USDA Sec. Sonny Perdue pays visit to Cedar Grove dairy farm, talks with producers
A group of nearly three dozen farmers, cheese processors and other ag industry stakeholders got the undivided attention of US Department of Agriculture Secretary Sonny Perdue Friday morning to discuss challenges facing farmers.
Perdue made his first stop in Wisconsin at Double Dutch Dairy owned by Edge Dairy Farmer Cooperative President Brody Stapel and his brother and father of Cedar Grove.
Perdue went on a short tour of the 250-cow dairy farm before holding a town hall with the farmers and producers and later speaking to the media. Perdue said he has not tested positive for COVID-19 after President Trump and First Lady Melania Trump announced they tested positive earlier today. Perdue said his travel plans will not change and he will continue his daily travels while wearing a mask and social distancing. He said he will pray for the Trumps' recovery.
"I know he's committed to doing his job and will do everything he can. I can't believe his energy," Perdue said. "This is America. We're going to get through this."
Perdue pushed back on allegations that the USDA is not helping small-scale farmers across the country, instead sending more funding to large farms through the Coronavirus Food Assistance Program and other programs that have arisen from the economic crisis. He emphasized that farms of all sizes are eligible to apply for CFAP funding, but much of the money has indeed gone to big farms because they produce the most food.
"Every farmer is eligible for CFAP 1 and CFAP 2, small and large," Perdue said. "The fact is the larger farms in the United States produce 80% of the food. That's why the money goes there in that way, although we set price limitations."
Perdue also said it's becoming increasingly difficult for small-scale farms to survive this "economy of scale" in Wisconsin and elsewhere, because many small farms face challenges on capital and the cost of operations. During the town hall, Perdue said that young people looking to go into the ag industry, like the children of farmers who plan on taking over the family farm, should not expect to make as much money as their parents are. Instead, he told them to expect small profits at first and grow from there.
Although the number of dairy farms in Wisconsin have been reduced by half, Perdue said milk production and farm productivity has not wavered – instead, the closings of farms have been absorbed by larger farms. Perdue claimed Wisconsin produced 17,000 pounds of milk per cow on average per year in 2000, but the number has now jumped to 25,000 pounds per year.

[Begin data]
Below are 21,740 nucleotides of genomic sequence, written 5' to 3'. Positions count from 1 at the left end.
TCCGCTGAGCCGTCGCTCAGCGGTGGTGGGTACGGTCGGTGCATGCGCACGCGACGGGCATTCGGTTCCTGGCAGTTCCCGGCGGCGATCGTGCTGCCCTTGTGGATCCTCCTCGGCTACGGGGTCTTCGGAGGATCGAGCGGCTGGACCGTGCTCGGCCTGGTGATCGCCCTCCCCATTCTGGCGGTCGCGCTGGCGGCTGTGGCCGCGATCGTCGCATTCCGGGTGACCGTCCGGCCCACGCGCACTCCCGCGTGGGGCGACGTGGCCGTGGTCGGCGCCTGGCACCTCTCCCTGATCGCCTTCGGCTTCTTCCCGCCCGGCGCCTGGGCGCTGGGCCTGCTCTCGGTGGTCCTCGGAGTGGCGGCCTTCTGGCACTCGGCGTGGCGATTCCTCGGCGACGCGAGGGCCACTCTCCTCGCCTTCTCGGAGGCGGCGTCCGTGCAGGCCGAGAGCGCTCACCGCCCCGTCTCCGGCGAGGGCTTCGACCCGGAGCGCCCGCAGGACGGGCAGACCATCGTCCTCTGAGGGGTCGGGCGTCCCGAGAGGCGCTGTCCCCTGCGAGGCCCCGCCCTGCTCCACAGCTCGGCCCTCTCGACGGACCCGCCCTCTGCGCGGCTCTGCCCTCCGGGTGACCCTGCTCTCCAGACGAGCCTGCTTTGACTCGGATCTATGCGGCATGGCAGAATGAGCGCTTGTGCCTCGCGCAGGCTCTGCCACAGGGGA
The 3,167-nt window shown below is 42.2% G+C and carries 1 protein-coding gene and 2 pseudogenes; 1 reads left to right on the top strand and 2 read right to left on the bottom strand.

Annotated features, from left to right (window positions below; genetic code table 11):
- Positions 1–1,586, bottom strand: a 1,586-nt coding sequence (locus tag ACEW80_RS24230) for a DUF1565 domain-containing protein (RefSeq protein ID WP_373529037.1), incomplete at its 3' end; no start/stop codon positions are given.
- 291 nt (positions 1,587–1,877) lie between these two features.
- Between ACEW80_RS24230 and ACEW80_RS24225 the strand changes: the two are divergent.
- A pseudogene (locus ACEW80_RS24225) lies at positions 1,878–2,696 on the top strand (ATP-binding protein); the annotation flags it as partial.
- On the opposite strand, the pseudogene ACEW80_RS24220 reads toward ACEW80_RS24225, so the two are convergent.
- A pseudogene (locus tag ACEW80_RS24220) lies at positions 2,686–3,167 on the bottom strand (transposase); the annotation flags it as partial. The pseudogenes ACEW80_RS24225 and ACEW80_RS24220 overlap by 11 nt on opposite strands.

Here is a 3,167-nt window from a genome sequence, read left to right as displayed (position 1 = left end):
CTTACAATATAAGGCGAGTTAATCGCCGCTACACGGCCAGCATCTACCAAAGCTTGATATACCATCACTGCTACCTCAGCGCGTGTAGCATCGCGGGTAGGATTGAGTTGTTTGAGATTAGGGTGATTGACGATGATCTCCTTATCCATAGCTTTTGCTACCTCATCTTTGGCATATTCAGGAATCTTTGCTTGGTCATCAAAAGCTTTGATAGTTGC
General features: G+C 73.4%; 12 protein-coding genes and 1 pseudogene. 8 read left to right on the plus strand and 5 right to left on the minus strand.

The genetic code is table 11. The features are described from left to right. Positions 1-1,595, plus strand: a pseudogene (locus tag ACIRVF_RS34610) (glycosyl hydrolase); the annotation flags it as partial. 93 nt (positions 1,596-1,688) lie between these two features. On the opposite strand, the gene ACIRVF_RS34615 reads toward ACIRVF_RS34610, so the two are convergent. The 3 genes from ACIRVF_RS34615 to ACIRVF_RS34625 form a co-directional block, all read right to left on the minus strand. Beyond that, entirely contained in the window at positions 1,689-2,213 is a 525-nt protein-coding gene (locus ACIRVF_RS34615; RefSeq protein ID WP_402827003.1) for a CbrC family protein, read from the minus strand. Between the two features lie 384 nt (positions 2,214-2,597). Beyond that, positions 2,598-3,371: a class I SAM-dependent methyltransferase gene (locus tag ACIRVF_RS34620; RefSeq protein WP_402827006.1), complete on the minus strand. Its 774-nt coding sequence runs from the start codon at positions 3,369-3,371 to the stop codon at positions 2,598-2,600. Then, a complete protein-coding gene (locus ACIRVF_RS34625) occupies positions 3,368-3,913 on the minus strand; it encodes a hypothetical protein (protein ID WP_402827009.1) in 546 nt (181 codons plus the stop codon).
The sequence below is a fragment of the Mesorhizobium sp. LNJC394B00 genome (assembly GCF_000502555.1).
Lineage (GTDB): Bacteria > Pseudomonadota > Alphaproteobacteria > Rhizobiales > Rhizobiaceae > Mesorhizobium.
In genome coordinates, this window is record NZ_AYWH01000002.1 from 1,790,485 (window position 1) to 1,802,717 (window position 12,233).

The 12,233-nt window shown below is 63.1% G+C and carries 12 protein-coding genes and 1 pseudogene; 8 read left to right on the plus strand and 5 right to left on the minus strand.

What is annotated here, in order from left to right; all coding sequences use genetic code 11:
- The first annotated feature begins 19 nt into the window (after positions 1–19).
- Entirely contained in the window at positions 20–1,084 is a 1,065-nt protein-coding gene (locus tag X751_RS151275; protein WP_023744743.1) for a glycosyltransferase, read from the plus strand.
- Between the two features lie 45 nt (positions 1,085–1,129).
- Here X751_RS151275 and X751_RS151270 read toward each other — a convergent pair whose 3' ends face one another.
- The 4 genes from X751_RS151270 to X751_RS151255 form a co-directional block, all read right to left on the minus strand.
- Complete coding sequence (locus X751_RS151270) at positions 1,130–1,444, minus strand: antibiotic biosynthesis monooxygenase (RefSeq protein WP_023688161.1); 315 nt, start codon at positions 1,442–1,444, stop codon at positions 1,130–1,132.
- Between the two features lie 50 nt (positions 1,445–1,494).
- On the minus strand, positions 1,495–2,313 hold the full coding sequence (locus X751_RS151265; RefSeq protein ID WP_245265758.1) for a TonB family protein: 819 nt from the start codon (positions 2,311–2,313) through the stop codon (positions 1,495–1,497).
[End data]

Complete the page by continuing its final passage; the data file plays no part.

Despite the worries for small farmers, Perdue said the various programs USDA has offered in light of the economic crisis, such as CFAP and the Farmers to Families Food Box Program, have helped keep the domestic market afloat. Perdue recognized the uncertainty surrounding the US-Mexico-Canada Trade agreement and the Phase One trade agreement with China, affirming that the US will hold its trade partners to their agreement and will even pursue them in court if they undercut the trade agreements.
"One of the problems we've had with our trade deals in the past is that the United States has just been patsies. We've not required our competitors or importers to live by the rules," Perdue said. "We're going to enforce the rules and make people live up to what they said they were going to do."
USDA is hoping American dairy producers can break into Asian markets, Perdue said. Although he said demand for dairy has stagnated this year due to COVID-19 and other market concerns, he said demand is still there and the gradual reopening of the American economy and agribusiness will lead to a better market. He also said that with outbreaks of African swine fever virus, there are open opportunities for the US to jump into foreign pork markets, like in Germany, where the presence of ASFV was recently confirmed.
"We don't wish anyone that kind of disease ... but people in China love pork," Perdue said. "Those kinds of tragedies have been good for pork producers in this country and they have taken advantage of it. Pork exports are at record highs."
Perdue also told farmers he will look into better solutions on representation for federal milk marketing orders. He said the issue is one of the "most complicated and frustrating things to deal with" and that he wants solutions from the field to get to Washington. Perdue also said he would look into giving farmers a bigger voice in democratically voting on the orders because farmers are concerned that bloc voting is not democratic.
Perdue ensured farmers and producers that the USDA is advocating for them in the capital on many other issues, including broadband access in rural communities, mislabeling of plant-based dairy products and the short supply of field laborers. He also said he wants money to trickle up in the market from being put directly in the hands of farmers.
Perdue also remarked that President Trump is the "common denominator" between Washington and rural America. He said despite growing up in Queens and being born into real estate, President Trump has an affection for the country's food producers, who face daily financial struggles in their work.
"He views ag producers ... as the embodiment of the American spirit, who just keep on keeping on and doing what it takes year after year to feed this country," Perdue said. "We're food independent – we don't have to depend on any other country there."